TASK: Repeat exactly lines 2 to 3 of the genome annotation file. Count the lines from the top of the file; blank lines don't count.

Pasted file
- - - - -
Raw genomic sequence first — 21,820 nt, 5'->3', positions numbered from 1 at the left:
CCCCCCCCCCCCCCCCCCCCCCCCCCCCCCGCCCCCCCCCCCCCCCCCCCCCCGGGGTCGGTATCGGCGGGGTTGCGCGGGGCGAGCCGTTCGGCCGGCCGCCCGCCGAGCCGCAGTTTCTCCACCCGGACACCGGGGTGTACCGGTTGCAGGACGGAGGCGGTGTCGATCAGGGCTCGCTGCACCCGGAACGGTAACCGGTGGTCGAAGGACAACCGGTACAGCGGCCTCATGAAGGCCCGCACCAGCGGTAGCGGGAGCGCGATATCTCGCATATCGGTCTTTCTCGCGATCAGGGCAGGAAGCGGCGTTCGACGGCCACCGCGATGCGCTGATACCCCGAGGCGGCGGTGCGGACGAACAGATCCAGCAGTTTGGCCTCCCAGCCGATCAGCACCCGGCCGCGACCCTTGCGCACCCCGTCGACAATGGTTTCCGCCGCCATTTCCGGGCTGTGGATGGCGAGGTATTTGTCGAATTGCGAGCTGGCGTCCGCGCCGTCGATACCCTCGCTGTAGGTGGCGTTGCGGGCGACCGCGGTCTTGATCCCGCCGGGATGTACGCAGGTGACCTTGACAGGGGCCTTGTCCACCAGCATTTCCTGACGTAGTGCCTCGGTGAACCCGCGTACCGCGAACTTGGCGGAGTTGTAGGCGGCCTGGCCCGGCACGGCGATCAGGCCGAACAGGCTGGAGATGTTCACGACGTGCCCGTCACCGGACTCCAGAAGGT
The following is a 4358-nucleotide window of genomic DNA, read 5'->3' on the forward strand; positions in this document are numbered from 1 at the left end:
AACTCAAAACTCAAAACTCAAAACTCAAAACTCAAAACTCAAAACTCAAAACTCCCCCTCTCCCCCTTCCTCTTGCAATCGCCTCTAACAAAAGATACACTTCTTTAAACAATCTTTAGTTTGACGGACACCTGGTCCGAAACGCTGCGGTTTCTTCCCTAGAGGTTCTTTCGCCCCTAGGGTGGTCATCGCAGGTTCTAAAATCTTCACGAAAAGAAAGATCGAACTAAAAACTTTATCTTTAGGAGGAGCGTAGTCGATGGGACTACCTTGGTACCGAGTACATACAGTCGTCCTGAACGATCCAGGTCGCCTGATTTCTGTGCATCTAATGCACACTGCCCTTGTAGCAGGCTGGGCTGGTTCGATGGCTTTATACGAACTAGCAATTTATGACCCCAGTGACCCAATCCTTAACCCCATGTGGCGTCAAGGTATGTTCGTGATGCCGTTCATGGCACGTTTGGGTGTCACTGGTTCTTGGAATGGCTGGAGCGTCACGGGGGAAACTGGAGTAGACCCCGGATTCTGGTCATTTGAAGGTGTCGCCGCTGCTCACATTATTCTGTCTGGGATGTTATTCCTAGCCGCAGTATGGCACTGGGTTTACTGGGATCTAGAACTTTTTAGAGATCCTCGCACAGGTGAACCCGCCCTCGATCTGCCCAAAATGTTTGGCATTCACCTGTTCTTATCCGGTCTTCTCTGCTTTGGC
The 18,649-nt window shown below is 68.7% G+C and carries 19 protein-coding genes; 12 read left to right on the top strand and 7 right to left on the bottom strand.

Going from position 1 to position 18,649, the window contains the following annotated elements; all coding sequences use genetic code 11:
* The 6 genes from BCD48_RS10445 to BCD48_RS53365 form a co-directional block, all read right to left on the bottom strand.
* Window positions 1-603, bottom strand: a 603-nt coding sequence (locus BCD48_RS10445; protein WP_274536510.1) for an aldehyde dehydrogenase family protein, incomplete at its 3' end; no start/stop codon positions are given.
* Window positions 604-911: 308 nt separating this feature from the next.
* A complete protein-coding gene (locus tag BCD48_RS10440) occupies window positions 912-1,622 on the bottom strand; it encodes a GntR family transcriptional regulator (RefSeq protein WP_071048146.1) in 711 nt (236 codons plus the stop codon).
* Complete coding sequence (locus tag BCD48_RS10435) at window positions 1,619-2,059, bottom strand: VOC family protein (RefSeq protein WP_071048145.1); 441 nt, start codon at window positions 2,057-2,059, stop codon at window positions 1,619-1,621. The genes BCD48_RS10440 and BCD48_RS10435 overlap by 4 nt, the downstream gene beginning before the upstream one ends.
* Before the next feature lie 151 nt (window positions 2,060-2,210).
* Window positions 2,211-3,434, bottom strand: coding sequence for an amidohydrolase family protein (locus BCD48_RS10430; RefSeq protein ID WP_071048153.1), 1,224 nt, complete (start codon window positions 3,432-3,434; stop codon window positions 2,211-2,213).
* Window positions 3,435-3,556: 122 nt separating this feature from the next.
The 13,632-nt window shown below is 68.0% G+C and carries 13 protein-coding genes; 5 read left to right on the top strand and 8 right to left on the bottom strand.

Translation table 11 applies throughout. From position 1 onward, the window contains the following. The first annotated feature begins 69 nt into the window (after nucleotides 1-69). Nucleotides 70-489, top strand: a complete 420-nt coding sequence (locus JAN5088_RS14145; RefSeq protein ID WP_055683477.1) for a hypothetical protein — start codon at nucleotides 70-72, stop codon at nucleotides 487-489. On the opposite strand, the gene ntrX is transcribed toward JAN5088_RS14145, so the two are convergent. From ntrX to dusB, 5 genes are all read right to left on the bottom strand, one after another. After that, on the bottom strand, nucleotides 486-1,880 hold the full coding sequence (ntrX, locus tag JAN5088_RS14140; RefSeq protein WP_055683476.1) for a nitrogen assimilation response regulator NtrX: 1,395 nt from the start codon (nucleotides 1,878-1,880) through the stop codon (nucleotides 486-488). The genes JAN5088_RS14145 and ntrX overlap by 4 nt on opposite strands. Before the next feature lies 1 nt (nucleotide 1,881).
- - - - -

CCCCCCCCCCCCCCCCCCCCCCCCCCCCCCGCCCCCCCCCCCCCCCCCCCCCCGGGGTCGGTATCGGCGGGGTTGCGCGGGGCGAGCCGTTCGGCCGGCCGCCCGCCGAGCCGCAGTTTCTCCACCCGGACACCGGGGTGTACCGGTTGCAGGACGGAGGCGGTGTCGATCAGGGCTCGCTGCACCCGGAACGGTAACCGGTGGTCGAAGGACAACCGGTACAGCGGCCTCATGAAGGCCCGCACCAGCGGTAGCGGGAGCGCGATATCTCGCATATCGGTCTTTCTCGCGATCAGGGCAGGAAGCGGCGTTCGACGGCCACCGCGATGCGCTGATACCCCGAGGCGGCGGTGCGGACGAACAGATCCAGCAGTTTGGCCTCCCAGCCGATCAGCACCCGGCCGCGACCCTTGCGCACCCCGTCGACAATGGTTTCCGCCGCCATTTCCGGGCTGTGGATGGCGAGGTATTTGTCGAATTGCGAGCTGGCGTCCGCGCCGTCGATACCCTCGCTGTAGGTGGCGTTGCGGGCGACCGCGGTCTTGATCCCGCCGGGATGTACGCAGGTGACCTTGACAGGGGCCTTGTCCACCAGCATTTCCTGACGTAGTGCCTCGGTGAACCCGCGTACCGCGAACTTGGCGGAGTTGTAGGCGGCCTGGCCCGGCACGGCGATCAGGCCGAACAGGCTGGAGATGTTCACGACGTGCCCGTCACCGGACTCCAGAAGGT
The following is a 4358-nucleotide window of genomic DNA, read 5'->3' on the forward strand; positions in this document are numbered from 1 at the left end: